It's reassuring to know that at least some agents are this conscientious and determined. After telling me that my book was "the best first novel" she'd ever read, my agent gave up after three months and six rejections, claiming that there was no point in going on. She cost me a year and a half of my life and I lost what I still think was a pretty good book.

Cecilia Ortiz Luna said...


Sorry to hear that. Maybe you can still take the book for another spin at the dance floor?

BrendaLynn said...

That level of loyalty from a business partner is inspiring.

Bonnie Shaljean said...

Yayyyyy... just bought WWR, and am looking forward to the whole gruesome story. I love that it has a shark on the cover. (King Kong is pretty neat too.)

James - I agree with Cecilia. Surely, if only six editors have even seen your book, it still has potential publishing life in it? Are you still with that same agent? (And the unspoken question: How good is she? I mean, what kind of attitude is "no point in going on" after so little effort?)

CynthiaMc said...

I have Writing Without Rules on hold for me at the Barnes & Noble I pass on the way home from work. (There's one I use at work and one I use at home. Both know me well).

I used to have a tote that said "When I have a little money I buy books and if I have any left over I buy food and clothes." That's me. I suspect it's a lot of you all as well.

Barbara Etlin said...

Not only am I going to buy Writing Without Rules, I'm also going to buy Chum, because such persistence is inspiring. I love success stories like these.

James, don't give up on that book. Six submissions is nothing. Find an agent who believes in you and your book.

Carolynnwith2Ns said...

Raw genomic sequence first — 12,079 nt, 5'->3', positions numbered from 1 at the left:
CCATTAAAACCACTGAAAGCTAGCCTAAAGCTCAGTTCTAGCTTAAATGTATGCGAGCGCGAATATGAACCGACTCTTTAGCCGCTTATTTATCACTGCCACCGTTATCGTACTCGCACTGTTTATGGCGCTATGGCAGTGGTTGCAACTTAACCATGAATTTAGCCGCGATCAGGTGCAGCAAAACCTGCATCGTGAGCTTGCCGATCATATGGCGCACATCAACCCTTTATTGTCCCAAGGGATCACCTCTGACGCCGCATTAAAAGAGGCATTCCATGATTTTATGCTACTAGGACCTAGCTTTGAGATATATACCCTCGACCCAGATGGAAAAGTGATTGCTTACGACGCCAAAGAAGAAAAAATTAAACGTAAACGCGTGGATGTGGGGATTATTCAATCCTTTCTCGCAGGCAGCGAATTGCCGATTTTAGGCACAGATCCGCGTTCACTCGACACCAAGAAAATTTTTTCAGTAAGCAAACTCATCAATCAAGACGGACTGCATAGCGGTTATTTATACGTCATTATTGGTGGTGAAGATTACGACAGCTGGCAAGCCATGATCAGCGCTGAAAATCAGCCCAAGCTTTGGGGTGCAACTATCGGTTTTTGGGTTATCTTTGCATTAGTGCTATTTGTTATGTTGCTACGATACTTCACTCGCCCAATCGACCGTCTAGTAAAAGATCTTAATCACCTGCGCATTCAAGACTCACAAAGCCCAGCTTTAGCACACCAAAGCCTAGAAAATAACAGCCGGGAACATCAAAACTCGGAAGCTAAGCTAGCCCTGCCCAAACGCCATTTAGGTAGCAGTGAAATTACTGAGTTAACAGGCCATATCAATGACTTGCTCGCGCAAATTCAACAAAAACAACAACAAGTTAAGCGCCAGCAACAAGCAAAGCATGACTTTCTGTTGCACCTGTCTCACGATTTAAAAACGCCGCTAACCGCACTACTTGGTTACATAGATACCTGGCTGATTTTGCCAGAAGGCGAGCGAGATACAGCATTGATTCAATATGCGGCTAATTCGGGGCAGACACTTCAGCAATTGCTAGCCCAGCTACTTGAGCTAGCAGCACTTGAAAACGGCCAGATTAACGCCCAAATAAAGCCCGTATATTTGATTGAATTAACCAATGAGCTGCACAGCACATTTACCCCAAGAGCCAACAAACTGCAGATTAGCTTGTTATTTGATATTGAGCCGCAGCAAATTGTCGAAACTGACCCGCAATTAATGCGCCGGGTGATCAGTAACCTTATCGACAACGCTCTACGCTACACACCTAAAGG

JAMES your book is not lost. It just hasn't found it's place yet.

Melanie Sue Bowles said...

This was so interesting... Terrific questions, OP. Loved the answers. Thanks Janet. Except now I want everyone to come over and sit on my porch so we can talk about all this, and other writerly/publishy stuff.

Lennon Faris said...

Very interesting! Thanks for asking, OP. And I am so glad you told us what book it was, Janet. I was dying of curiosity. Chum shall be added to my list!

James - I'll add my voice to the others. If you believe in that book, don't give up on it yet. I think I've heard Janet say before that a 'lightly shopped book' will not be enticing, so it won't be the one that gets you another agent (if you're looking, which I hope you are - yeesh). BUT query an agent with another book and then, once you publish Book #2, bring this one out of the woodwork for your new agent to look over.

(Someone correct this if it's not true).

roadkills-r-us said...

Again, if you haven't bought Jeff's _Writing Without Rules_, just do it. It's worth it for the story with the bookcase and the cats alone.
Speaking of that book, it wasn't on Jeff's Wikipedia page. I added it. If you find things missing like that, set up a Wikipedia account and help edit pages!
Melanie, what part of the country is your porch in?